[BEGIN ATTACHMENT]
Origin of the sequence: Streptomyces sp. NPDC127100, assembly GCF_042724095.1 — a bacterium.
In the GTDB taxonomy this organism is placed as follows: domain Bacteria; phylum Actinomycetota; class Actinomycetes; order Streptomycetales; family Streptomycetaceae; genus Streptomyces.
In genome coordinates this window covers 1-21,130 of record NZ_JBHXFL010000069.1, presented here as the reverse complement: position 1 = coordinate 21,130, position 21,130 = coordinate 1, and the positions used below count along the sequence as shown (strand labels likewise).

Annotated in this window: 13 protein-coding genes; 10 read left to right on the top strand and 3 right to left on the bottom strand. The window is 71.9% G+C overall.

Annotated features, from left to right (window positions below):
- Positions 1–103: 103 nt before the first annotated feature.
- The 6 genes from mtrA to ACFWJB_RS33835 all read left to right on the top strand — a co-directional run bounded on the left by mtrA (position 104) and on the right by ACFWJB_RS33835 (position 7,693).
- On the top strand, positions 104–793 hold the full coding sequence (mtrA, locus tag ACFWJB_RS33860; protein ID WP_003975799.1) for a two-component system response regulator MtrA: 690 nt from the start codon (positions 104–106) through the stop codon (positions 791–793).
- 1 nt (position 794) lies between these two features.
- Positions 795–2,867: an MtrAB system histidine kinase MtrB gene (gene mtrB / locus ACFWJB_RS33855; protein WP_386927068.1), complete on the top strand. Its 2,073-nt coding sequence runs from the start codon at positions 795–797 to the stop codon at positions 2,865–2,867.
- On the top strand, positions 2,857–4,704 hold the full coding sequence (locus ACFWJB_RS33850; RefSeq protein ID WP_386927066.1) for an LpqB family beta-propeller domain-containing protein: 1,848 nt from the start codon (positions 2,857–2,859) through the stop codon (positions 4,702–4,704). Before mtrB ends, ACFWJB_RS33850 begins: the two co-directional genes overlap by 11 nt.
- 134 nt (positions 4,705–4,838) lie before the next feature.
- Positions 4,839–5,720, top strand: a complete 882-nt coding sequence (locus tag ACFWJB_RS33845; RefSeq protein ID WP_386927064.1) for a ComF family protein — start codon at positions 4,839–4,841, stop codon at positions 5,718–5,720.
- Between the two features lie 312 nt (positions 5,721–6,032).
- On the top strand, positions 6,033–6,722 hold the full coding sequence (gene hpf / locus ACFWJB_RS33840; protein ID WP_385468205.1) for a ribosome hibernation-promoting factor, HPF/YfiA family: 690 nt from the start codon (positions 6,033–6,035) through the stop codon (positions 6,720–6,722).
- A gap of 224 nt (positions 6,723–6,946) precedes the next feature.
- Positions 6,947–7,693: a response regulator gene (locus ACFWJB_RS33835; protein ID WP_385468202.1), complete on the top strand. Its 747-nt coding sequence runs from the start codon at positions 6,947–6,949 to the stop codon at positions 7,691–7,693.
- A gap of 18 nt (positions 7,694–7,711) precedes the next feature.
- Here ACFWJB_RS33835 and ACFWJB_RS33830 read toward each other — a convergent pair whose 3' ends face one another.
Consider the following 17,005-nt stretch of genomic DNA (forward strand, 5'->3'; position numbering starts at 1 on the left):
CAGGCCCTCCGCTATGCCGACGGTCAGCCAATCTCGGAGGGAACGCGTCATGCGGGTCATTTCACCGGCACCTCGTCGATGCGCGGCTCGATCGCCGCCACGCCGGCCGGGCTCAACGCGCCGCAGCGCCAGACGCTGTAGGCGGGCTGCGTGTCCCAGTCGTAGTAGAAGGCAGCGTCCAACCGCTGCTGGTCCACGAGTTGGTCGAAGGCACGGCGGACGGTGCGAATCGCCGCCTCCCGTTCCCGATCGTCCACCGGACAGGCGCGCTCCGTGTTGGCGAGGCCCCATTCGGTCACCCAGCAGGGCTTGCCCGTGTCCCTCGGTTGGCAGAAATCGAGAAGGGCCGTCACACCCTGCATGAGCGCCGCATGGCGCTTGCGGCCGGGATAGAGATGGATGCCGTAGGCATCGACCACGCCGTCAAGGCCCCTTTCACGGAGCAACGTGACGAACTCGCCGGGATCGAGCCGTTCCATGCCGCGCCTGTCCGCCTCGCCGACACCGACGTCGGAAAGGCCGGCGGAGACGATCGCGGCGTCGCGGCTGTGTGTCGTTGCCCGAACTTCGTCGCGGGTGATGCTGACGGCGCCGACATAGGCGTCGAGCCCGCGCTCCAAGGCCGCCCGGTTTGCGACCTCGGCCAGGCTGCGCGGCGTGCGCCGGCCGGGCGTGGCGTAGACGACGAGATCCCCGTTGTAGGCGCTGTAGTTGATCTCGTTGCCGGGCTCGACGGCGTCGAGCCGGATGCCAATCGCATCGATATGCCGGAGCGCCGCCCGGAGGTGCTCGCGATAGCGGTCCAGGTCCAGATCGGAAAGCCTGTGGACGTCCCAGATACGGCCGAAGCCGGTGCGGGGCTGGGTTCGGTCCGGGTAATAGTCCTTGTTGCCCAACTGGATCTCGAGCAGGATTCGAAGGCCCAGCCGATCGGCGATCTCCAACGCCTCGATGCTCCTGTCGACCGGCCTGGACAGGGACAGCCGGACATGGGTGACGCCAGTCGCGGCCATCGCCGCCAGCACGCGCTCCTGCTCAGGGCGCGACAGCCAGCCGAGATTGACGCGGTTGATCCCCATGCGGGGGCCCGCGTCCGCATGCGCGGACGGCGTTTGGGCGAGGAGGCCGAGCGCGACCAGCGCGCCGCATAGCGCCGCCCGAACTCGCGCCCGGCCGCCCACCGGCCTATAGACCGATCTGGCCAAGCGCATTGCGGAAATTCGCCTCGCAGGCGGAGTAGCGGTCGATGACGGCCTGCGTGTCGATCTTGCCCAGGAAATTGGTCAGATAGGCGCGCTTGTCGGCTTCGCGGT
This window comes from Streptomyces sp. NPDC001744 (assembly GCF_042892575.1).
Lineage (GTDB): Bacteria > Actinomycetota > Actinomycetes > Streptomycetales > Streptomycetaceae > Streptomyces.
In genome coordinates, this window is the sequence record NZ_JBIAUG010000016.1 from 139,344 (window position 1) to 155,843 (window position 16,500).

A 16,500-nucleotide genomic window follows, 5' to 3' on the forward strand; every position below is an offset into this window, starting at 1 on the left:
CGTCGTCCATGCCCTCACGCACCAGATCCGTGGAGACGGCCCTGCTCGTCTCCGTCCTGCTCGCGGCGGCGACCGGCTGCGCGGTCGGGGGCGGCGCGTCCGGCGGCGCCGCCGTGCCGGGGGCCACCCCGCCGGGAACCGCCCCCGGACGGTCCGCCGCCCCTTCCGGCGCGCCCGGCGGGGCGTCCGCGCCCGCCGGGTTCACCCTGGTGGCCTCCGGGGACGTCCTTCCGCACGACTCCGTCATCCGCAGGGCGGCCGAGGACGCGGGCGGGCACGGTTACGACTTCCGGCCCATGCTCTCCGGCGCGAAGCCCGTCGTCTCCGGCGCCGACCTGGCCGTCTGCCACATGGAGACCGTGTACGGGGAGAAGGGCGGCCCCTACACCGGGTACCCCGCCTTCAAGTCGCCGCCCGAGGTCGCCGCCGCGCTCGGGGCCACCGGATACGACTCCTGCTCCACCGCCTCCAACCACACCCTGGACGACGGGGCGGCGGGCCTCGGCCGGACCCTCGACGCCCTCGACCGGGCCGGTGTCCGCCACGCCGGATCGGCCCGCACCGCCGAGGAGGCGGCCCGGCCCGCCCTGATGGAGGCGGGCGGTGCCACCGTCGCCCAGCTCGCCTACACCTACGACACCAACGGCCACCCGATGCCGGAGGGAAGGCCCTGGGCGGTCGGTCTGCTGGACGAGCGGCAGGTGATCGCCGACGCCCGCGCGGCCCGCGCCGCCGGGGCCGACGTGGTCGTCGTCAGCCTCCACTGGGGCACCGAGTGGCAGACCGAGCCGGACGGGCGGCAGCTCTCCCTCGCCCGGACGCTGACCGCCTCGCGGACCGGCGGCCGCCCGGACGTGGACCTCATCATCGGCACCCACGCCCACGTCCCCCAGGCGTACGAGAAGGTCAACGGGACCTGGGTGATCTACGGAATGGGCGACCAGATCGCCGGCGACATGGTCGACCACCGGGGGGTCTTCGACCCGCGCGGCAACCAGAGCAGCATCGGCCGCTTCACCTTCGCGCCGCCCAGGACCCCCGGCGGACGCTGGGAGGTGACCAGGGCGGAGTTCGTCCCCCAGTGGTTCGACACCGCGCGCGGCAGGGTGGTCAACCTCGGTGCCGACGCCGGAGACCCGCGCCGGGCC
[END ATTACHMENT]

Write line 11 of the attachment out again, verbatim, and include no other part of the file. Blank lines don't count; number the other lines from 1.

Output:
- On the top strand, positions 2,857–4,704 hold the full coding sequence (locus ACFWJB_RS33850; RefSeq protein ID WP_386927066.1) for an LpqB family beta-propeller domain-containing protein: 1,848 nt from the start codon (positions 2,857–2,859) through the stop codon (positions 4,702–4,704). Before mtrB ends, ACFWJB_RS33850 begins: the two co-directional genes overlap by 11 nt.